As students finish filling out next year’s housing applications, the University is looking back on the first year of the house model to make changes for the future.

Housing applications for the 2013-2014 academic year will close this week. The University is beginning to evaluate the success and failures of year one of the new housing model, which aims to create equitable housing options for independent students and foster community through houses comprised of sophomores, juniors and seniors. Although houses will stay in the same location, there are some changes next year to the application process. Additionally, groups will not be able to apply for new locations, and new houses cannot join the model.

“We’re off to a good start…. It’s begun about how we expected, and our hope is that we see more of the houses start to establish more of a sense of identity,” said Joe Gonzalez, associate dean for Housing, Dining and Residence Life. “Our responsibility is to make sure that they have the support and resources that they need.”

Among the several changes to the housing application, students can now rank houses in order of preference and can choose to live in a gender-neutral house. Three houses on West Campus and two houses on Central Campus have been designated as gender-neutral, and any co-ed selective living group with a house in Few Quadrangle, Kilgo Quadrangle or on Central Campus can choose to become gender-neutral, as well, noted sophomore Jacob Zionce, Duke Student Government vice president of residential life.

Students can now block with anywhere between three and eight people, Zionce added. Last year, students could only block with a total of two, four or six people, causing issues when one person dropped out of a six-person block, forcing that block to drop or add one more student to maintain an even number. Now students can block with an even or odd number of members—up to eight total.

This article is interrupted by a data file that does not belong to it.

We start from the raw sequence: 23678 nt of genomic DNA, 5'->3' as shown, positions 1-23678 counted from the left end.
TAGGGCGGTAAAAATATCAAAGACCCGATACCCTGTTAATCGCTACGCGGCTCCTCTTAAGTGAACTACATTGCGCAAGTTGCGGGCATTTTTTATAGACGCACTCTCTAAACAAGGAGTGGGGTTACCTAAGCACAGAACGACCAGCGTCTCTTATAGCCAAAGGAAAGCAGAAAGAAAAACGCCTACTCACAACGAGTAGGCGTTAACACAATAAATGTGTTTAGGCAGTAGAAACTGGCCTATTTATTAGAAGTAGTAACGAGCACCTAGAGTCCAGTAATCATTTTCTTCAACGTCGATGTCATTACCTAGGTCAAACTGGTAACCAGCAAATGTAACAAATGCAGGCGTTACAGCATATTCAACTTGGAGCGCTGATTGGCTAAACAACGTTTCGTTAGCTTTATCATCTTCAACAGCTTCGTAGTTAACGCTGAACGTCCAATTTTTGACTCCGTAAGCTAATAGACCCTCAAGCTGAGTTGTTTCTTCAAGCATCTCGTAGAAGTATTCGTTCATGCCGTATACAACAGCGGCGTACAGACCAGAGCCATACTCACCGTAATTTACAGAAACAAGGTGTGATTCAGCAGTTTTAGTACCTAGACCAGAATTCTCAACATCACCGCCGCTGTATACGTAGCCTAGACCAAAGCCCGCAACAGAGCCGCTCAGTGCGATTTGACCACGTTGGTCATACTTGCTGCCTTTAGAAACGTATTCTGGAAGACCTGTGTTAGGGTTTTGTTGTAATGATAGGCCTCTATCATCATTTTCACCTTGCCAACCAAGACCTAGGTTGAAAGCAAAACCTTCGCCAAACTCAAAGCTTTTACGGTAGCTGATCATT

He noted that much of the house model has worked well, particularly creating sorority sections on Central, but there are still improvements to be made for independent houses.

“It’s hard to judge a whole model based on one year,” Zionce said.

Student response

Overall, independent houses are on their way to providing a more equitable housing experience, said sophomore Cameron Tripp, president of independent Kilgo house Marquis. The Independent House Council meets once a week to discuss how each house is improving their community and to collaborate on how to continue encouraging unity.

“There are still things that need to happen, and we’re trying to make those changes occur,” Tripp said. “Administration has been great about trying to find out what we still need and how to support us as best as they can.”

Tripp said he has encouraged community among the house through programming events like study breaks and a Super Bowl party. The house recently installed Marquis signs throughout the halls to designate their community.

“In years to come, they’ll appreciate having those [signs] that set us apart from other houses,” he said. “The administration has been really involved in consulting with independent house leaders in what needs to be changed and what can help close any gaps between independent housing and SLGs.”